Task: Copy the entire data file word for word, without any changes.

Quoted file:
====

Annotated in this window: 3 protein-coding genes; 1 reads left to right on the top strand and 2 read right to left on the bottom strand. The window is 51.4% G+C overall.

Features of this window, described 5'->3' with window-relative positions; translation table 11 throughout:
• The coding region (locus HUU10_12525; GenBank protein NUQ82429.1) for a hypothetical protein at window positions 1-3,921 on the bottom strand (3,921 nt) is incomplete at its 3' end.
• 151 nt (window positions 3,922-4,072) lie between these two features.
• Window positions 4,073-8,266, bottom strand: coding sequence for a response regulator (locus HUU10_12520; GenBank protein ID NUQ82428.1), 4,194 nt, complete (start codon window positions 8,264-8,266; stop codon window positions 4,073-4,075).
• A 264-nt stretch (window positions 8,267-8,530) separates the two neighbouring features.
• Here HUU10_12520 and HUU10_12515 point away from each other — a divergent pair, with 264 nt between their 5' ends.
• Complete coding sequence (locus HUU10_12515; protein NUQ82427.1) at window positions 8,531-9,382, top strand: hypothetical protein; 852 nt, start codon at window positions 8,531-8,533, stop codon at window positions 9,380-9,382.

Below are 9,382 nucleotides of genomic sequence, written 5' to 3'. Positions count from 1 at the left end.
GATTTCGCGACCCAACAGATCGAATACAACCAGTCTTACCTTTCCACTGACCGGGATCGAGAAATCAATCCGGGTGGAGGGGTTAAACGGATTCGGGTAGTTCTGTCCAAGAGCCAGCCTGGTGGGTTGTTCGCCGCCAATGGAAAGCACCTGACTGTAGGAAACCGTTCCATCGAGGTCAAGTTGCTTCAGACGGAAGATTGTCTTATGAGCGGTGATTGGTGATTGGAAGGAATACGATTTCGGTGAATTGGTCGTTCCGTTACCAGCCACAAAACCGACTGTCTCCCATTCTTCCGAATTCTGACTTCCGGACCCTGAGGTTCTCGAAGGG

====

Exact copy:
Annotated in this window: 3 protein-coding genes; 1 reads left to right on the top strand and 2 read right to left on the bottom strand. The window is 51.4% G+C overall.

Features of this window, described 5'->3' with window-relative positions; translation table 11 throughout:
• The coding region (locus HUU10_12525; GenBank protein NUQ82429.1) for a hypothetical protein at window positions 1-3,921 on the bottom strand (3,921 nt) is incomplete at its 3' end.
• 151 nt (window positions 3,922-4,072) lie between these two features.
• Window positions 4,073-8,266, bottom strand: coding sequence for a response regulator (locus HUU10_12520; GenBank protein ID NUQ82428.1), 4,194 nt, complete (start codon window positions 8,264-8,266; stop codon window positions 4,073-4,075).
• A 264-nt stretch (window positions 8,267-8,530) separates the two neighbouring features.
• Here HUU10_12520 and HUU10_12515 point away from each other — a divergent pair, with 264 nt between their 5' ends.
• Complete coding sequence (locus HUU10_12515; protein NUQ82427.1) at window positions 8,531-9,382, top strand: hypothetical protein; 852 nt, start codon at window positions 8,531-8,533, stop codon at window positions 9,380-9,382.

Below are 9,382 nucleotides of genomic sequence, written 5' to 3'. Positions count from 1 at the left end.
GATTTCGCGACCCAACAGATCGAATACAACCAGTCTTACCTTTCCACTGACCGGGATCGAGAAATCAATCCGGGTGGAGGGGTTAAACGGATTCGGGTAGTTCTGTCCAAGAGCCAGCCTGGTGGGTTGTTCGCCGCCAATGGAAAGCACCTGACTGTAGGAAACCGTTCCATCGAGGTCAAGTTGCTTCAGACGGAAGATTGTCTTATGAGCGGTGATTGGTGATTGGAAGGAATACGATTTCGGTGAATTGGTCGTTCCGTTACCAGCCACAAAACCGACTGTCTCCCATTCTTCCGAATTCTGACTTCCGGACCCTGAGGTTCTCGAAGGG